The People’s Liberation Army Navy (PLAN) held a large-scale naval exercise in the East China Sea involving around 300 ships, dozens of fighter aircraft and ground troops including coastal defense units, according to Chinese media reports. The naval drill, which began on August 1, involved live-firing practices and the launch of dozens of anti-ship missiles and torpedoes, among other things.
The naval maneuver took place on the anniversary of the founding of the People’s Liberation Army on August 1 in 1927. China’s Ministry of Defense called it “routine” and not intended to threaten third parties. “The drill is aimed at honing the assault intensity, precision, stability and speed of troops amid heavy electromagnetic influences, “a PLAN statement noted. An information technology-based war at sea is sudden, cruel and short, which requires fast transition to combat status, quick preparation and high assault efficiency.”
Units of all three principal PLAN formations—the East Sea, North Sea, and South Sea Fleets—participated in the exercise. “The drill focused more on training in actual combat conditions, as well as to test the technology in our weapons systems. We wanted to see how our planning and performance of our weapons and vessels would perform under real combat scenarios to ensure we’re ready to deal with any maritime security threats,” Vice-Admrial Su Zhiqian, the commander of the East China Sea Fleet told reporters.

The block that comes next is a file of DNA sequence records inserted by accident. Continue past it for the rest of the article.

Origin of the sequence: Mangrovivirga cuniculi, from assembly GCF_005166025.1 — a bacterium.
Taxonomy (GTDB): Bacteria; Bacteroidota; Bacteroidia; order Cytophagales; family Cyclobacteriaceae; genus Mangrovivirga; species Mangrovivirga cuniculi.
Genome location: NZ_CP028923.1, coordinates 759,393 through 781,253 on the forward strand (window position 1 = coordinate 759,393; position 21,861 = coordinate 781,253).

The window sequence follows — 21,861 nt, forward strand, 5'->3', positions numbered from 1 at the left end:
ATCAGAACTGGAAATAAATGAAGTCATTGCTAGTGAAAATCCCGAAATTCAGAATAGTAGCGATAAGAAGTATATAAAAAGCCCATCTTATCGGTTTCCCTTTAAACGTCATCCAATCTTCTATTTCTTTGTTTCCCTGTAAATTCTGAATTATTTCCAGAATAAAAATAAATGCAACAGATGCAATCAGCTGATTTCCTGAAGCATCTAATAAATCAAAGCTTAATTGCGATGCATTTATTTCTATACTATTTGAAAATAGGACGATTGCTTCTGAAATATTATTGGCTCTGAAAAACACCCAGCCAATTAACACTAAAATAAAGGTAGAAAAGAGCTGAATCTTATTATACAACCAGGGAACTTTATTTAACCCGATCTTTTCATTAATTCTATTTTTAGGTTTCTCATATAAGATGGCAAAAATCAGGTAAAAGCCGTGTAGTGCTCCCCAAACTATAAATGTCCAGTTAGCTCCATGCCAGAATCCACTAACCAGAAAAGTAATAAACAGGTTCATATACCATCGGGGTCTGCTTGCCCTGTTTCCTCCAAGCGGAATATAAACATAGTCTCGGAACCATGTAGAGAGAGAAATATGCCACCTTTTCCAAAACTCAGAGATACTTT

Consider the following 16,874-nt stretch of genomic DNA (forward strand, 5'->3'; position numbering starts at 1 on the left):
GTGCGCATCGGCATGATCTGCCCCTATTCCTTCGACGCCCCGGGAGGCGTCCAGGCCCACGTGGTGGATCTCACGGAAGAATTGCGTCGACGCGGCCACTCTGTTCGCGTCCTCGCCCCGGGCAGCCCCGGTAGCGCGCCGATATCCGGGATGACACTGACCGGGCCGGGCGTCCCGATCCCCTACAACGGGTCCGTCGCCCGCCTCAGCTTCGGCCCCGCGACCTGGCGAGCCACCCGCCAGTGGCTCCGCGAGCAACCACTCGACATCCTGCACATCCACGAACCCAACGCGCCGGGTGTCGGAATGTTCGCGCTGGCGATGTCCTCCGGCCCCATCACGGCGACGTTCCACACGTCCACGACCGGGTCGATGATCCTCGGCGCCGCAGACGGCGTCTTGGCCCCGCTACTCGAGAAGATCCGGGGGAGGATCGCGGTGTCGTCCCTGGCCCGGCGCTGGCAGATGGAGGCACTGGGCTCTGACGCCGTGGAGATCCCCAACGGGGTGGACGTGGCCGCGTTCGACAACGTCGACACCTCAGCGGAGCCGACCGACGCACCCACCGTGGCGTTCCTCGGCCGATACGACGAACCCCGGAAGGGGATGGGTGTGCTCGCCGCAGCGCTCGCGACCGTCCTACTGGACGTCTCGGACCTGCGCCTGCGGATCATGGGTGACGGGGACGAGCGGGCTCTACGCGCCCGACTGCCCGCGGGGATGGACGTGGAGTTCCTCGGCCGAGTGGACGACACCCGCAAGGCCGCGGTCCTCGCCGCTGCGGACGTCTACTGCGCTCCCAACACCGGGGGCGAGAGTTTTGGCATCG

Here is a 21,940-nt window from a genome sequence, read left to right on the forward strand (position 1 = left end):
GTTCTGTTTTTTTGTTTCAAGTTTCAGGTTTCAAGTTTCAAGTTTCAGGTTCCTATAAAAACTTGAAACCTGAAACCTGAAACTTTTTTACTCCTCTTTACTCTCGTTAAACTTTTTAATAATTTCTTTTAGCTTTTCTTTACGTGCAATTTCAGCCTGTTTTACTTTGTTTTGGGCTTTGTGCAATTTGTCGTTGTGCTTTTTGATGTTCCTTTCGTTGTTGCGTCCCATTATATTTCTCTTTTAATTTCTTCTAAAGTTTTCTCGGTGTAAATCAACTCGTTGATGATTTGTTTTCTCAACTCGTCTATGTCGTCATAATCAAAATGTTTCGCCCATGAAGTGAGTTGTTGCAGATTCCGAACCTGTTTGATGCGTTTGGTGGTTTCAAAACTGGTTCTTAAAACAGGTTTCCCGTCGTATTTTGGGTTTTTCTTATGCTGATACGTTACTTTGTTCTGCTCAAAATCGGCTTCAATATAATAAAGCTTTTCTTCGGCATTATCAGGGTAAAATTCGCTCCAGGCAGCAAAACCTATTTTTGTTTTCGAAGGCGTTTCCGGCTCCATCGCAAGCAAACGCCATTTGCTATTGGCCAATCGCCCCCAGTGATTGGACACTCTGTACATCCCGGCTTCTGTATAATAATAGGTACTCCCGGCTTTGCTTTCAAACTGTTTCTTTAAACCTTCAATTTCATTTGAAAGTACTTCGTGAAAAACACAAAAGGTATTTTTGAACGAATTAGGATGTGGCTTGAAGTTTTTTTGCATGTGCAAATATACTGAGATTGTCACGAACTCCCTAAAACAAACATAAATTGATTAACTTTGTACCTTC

The drill consisted of a number of combat scenarios that involved testing the PLAN’s reconnaissance, early warning, long-range precision strikes and air and missile defense capabilities. It also included the tracking and simulated aerial attack on a submarine. A video of the exercise showed a Type 052D Luyang III-class destroyer, equipped with the so-called Chinese Aegis combat system, a Type 056A Jiangdao-class corvette a Kilo-class diesel-electric attack submarine (All but four of 12 are fitted with SS-N-27 anti-ship cruise missiles with a range of approximately 120 nautical miles), Ka-28 Helix anti-submarine warfare helicopters, and J-8F Shenyang fighter aircraft, among other things.
The Chinese military has stepped up its military activities in the South and East China Seas in recent weeks following the July 12 ruling by The Hague-based Permanent Court of Arbitration (PCA) over maritime entitlements and the legal status of features claimed by both China and the Philippines in the South China Sea. China and Russia will also hold a joint naval drill in the South China Sea this September.
“Given that the People’s Liberation Army Navy (PLAN) North and East Sea Fleets hosted previous Sino-Russian naval drills, it appears likely that this year’s iteration of the Joint-Sea exercise will be hosted by the Nanhai [South Sea] Fleet, the PLAN fleet responsible for the South China Sea,” I noted last month.